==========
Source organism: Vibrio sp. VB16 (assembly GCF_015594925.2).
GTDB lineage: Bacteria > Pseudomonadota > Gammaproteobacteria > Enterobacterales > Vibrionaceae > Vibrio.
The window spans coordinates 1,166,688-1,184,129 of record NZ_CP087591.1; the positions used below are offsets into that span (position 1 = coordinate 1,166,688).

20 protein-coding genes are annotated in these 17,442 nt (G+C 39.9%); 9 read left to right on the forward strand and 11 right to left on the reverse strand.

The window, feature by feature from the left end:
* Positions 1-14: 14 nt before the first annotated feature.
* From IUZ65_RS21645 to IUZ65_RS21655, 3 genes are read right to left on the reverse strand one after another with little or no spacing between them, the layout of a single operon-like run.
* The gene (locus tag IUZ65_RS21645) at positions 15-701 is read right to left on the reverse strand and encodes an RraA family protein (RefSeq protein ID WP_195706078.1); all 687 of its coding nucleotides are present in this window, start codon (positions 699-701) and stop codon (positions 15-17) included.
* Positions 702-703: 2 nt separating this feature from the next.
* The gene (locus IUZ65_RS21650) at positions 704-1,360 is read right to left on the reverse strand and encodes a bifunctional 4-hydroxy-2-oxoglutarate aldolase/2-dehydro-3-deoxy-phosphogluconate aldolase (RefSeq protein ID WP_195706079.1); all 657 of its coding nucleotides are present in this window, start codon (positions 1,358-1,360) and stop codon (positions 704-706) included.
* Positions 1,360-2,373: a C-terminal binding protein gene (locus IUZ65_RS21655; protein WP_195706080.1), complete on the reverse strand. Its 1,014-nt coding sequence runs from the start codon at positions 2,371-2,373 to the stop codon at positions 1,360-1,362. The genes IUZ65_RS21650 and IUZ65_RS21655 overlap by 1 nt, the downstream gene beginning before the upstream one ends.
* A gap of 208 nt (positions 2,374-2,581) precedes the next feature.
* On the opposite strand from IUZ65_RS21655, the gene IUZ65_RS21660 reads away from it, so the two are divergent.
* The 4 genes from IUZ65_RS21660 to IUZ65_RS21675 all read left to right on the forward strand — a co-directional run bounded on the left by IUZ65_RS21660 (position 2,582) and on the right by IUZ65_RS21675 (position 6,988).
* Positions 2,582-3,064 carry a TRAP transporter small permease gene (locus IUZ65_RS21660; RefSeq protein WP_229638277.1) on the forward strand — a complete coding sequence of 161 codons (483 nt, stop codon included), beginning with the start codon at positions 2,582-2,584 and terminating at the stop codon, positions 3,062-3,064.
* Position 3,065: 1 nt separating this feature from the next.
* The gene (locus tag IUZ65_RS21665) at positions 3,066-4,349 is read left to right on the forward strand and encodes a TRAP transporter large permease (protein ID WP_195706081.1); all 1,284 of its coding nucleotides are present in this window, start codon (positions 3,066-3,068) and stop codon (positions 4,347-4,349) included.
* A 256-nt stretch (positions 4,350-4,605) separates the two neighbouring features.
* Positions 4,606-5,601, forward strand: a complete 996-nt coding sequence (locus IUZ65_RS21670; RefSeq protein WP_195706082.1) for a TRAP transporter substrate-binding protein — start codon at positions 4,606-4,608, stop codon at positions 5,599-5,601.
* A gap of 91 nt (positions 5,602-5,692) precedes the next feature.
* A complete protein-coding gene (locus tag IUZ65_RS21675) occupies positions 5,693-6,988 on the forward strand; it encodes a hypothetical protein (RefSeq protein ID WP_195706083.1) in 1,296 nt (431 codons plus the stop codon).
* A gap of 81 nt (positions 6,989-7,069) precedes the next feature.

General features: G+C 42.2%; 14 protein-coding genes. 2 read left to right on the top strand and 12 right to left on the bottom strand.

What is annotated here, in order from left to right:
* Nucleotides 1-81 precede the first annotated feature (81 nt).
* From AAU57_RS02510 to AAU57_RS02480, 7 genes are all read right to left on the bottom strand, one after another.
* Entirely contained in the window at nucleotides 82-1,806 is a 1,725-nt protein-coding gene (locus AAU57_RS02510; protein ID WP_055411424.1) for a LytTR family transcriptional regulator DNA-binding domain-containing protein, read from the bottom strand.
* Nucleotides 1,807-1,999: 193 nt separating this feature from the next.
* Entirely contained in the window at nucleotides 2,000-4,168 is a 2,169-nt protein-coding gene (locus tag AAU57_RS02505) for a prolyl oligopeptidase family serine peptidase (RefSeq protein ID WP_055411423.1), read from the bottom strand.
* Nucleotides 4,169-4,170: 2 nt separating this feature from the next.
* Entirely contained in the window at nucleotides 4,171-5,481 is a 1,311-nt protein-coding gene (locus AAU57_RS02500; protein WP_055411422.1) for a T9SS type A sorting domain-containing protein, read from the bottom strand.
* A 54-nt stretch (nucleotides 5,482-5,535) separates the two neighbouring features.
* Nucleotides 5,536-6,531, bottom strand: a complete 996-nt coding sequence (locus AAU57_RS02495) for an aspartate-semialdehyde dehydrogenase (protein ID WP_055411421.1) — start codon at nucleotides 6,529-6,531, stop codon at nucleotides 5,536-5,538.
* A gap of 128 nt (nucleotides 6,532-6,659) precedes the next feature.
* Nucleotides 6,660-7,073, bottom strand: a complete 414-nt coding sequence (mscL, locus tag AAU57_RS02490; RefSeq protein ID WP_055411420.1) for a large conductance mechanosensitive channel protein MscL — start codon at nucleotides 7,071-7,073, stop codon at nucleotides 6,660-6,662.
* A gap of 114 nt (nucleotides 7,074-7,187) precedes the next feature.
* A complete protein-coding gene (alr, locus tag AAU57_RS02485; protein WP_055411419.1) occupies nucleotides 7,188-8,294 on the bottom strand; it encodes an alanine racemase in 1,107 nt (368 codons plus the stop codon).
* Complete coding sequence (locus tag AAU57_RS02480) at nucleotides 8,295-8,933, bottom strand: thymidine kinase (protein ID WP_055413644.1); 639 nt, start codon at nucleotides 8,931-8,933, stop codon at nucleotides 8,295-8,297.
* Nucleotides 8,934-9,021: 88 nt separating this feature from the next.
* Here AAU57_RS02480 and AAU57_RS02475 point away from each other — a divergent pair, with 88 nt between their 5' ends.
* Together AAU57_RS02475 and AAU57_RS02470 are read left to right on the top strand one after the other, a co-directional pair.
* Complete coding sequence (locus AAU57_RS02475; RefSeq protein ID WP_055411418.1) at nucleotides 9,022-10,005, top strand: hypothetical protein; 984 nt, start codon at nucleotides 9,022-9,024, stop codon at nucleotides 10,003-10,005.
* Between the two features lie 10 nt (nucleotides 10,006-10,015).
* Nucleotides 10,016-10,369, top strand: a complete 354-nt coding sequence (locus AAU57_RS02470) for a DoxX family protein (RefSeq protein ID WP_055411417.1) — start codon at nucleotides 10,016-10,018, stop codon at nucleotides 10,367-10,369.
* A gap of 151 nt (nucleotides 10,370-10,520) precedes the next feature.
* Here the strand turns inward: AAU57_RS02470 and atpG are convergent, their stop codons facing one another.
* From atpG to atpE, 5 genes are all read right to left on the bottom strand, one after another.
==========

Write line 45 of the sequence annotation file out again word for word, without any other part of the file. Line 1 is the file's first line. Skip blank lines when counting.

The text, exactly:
* A gap of 151 nt (nucleotides 10,370-10,520) precedes the next feature.